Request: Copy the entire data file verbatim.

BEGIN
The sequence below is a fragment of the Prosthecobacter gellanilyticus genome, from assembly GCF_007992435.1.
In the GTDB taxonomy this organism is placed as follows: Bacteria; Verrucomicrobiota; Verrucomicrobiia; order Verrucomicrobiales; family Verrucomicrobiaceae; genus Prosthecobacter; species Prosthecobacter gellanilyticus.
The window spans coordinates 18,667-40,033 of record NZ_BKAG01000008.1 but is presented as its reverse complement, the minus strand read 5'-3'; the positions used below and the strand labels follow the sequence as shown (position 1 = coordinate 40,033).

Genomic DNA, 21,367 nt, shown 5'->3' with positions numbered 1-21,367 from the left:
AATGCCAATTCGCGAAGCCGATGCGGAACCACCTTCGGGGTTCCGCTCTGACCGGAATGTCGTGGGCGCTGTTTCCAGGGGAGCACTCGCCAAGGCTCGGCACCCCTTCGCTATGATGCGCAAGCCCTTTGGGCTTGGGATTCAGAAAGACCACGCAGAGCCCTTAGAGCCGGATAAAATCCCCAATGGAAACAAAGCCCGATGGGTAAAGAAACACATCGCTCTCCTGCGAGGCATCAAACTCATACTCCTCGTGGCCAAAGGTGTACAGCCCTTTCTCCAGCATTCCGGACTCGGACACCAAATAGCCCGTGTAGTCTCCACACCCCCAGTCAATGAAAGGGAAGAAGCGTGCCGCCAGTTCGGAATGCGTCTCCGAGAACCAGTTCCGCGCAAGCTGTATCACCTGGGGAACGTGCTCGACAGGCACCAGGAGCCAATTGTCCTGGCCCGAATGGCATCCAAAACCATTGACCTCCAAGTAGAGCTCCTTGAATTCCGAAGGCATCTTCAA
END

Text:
The sequence below is a fragment of the Prosthecobacter gellanilyticus genome, from assembly GCF_007992435.1.
In the GTDB taxonomy this organism is placed as follows: Bacteria; Verrucomicrobiota; Verrucomicrobiia; order Verrucomicrobiales; family Verrucomicrobiaceae; genus Prosthecobacter; species Prosthecobacter gellanilyticus.
The window spans coordinates 18,667-40,033 of record NZ_BKAG01000008.1 but is presented as its reverse complement, the minus strand read 5'-3'; the positions used below and the strand labels follow the sequence as shown (position 1 = coordinate 40,033).

Genomic DNA, 21,367 nt, shown 5'->3' with positions numbered 1-21,367 from the left:
AATGCCAATTCGCGAAGCCGATGCGGAACCACCTTCGGGGTTCCGCTCTGACCGGAATGTCGTGGGCGCTGTTTCCAGGGGAGCACTCGCCAAGGCTCGGCACCCCTTCGCTATGATGCGCAAGCCCTTTGGGCTTGGGATTCAGAAAGACCACGCAGAGCCCTTAGAGCCGGATAAAATCCCCAATGGAAACAAAGCCCGATGGGTAAAGAAACACATCGCTCTCCTGCGAGGCATCAAACTCATACTCCTCGTGGCCAAAGGTGTACAGCCCTTTCTCCAGCATTCCGGACTCGGACACCAAATAGCCCGTGTAGTCTCCACACCCCCAGTCAATGAAAGGGAAGAAGCGTGCCGCCAGTTCGGAATGCGTCTCCGAGAACCAGTTCCGCGCAAGCTGTATCACCTGGGGAACGTGCTCGACAGGCACCAGGAGCCAATTGTCCTGGCCCGAATGGCATCCAAAACCATTGACCTCCAAGTAGAGCTCCTTGAATTCCGAAGGCATCTTCAA